Striped Bass
Prospect The river's striped bass population is one of only a handful of naturally reproducing populations in the nation. Most stripers will average 6-8 pounds. Trophy fish in the 30-pound range are available, but severe drought conditions in 2007 and 2008 likely reduced the numbers of these older, larger fish in the population. On the flip-side, smaller fish under 5 pounds may be more plentiful given the good spring spawning conditions in recent years. image
Technique Stout fishing gear is imperative when fishing for these powerful fish. A bait caster fitted with 20 to 30-pound line and mounted on a stout 7 to 7 1/2-foot rod is a great all-around river striper rig. Fishing live or cut shad is preferred, but many can be fooled using artificial lures such as bucktail jigs, shad-colored crankbaits and large jerkbaits fished around swift water near fallen trees.
Target April through early June is prime for catching Coosa River stripers. Stripers may be caught throughout the river's length at this time, but the upper section from Rome, Georgia to several miles downstream is premier striped bass water. However, after the spring spawn the fish disperse to cool water refuge basin-wide. Once the summer heat sets in anglers will find very few striped bass in the mainstem Coosa River. In fall, stripers will move back toward Lake Weiss, where they can be found chasing shad on the main river channel. Target the lower sections of the river and into Lake Weiss during the winter months.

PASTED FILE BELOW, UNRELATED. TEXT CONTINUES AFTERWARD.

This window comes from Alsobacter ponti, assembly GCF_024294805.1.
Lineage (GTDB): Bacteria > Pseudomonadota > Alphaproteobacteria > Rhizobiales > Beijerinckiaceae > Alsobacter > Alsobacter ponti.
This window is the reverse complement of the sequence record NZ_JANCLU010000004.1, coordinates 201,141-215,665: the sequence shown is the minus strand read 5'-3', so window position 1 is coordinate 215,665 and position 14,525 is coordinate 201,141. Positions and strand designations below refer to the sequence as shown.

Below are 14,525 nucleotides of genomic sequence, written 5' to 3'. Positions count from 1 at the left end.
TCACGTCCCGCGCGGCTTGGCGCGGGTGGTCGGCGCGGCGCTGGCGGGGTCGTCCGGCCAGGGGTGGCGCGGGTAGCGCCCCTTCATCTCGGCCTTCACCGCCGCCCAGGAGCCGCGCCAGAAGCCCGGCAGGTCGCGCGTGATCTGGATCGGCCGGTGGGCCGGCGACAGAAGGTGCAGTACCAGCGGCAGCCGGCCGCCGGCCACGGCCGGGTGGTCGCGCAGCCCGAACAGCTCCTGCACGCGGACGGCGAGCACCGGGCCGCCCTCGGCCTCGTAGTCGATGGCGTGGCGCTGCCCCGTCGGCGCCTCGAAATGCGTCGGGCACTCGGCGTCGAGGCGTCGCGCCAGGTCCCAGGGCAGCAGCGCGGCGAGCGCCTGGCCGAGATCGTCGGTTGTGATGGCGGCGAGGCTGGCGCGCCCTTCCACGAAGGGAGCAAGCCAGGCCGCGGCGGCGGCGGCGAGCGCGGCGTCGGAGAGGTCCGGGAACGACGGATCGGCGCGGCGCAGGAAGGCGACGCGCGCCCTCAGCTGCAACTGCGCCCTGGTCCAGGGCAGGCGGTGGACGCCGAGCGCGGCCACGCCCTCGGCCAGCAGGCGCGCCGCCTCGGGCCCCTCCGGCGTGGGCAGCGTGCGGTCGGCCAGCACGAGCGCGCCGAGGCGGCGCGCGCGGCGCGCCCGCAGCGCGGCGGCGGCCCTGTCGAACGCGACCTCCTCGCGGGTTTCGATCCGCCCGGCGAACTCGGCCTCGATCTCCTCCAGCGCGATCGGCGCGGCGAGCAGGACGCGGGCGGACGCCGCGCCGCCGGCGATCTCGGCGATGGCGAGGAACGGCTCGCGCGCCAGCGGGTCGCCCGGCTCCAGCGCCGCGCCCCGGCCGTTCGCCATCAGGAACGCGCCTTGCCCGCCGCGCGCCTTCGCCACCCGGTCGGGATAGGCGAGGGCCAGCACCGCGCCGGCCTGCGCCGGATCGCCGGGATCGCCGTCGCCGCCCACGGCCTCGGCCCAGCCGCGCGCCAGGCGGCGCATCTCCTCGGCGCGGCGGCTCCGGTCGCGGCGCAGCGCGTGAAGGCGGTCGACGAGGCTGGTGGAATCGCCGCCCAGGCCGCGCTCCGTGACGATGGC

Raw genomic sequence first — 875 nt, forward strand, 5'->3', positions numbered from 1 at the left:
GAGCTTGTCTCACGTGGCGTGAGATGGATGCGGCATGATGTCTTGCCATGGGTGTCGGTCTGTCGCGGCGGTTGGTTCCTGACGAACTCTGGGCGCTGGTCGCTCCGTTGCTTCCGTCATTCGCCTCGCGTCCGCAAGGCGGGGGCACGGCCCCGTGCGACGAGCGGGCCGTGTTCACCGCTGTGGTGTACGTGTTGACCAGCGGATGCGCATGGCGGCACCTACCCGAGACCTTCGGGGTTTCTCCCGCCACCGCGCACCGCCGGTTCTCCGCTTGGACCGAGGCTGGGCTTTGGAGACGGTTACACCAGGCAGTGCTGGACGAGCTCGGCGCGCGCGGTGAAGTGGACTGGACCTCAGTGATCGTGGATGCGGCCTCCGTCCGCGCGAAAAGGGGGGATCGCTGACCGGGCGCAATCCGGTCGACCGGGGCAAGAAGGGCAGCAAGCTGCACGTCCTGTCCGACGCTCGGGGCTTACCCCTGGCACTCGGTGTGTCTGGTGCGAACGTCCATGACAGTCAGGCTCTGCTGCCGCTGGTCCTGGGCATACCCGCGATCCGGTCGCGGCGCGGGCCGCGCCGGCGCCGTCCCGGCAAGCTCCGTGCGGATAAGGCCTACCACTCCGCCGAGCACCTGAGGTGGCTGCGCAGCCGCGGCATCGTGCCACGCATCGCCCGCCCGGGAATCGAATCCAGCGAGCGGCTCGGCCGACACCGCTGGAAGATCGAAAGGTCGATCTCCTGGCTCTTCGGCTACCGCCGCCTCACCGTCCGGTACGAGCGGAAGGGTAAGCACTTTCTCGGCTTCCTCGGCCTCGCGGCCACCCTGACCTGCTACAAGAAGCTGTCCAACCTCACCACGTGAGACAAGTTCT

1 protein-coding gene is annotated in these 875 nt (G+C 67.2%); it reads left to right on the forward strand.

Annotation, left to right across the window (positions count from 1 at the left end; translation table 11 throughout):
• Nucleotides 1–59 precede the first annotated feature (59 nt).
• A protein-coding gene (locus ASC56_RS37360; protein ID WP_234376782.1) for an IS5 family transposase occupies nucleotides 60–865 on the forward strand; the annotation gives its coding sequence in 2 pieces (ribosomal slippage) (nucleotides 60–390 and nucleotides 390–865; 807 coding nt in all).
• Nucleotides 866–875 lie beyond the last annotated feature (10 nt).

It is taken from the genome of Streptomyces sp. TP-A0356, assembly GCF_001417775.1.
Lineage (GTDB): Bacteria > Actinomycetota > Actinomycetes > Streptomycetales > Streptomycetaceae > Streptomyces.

Prospect Blue, channel and flathead catfish of all sizes are abundant. Larger blues can top 50 pounds in this river. Flathead cats tend to top out in the 20-30 pound range. Channels are abundant, but most are under 5 pounds in size. image
Technique A variety of unsavory baits can be used, but most trophy cats prefer live or cut bait offerings of shad or bream. Channel cats and smaller blue cats can also be caught with regularity using traditional chicken liver, worms or prepared catfish baits.
Target Fish areas in and around the log jams common along the Coosa's banks, but don't overlook mid-channel areas with a bit more current, such as those created around bridge abutments and other structures as actively feeding cats often frequent these areas in search of food. The deeper mid-channel areas near steep bluff banks, found in several locations of the lower Coosa River, are also good areas to try in the pursuit of big river catfish. Catfish opportunities for the bank angler can be found at Mayo's Lock and Dam Park and Heritage Park in downtown Rome.
Prospect Crappie numbers should be good this spring. While both black and white crappie inhabit these waters, black crappie dominate. The average crappie will be 2/3 of a pound, but 2-plus pound "papermouths" are not uncommon. image
Technique Small hair or plastic jigs, or live minnows fished below a bobber are classic approaches to catching crappie.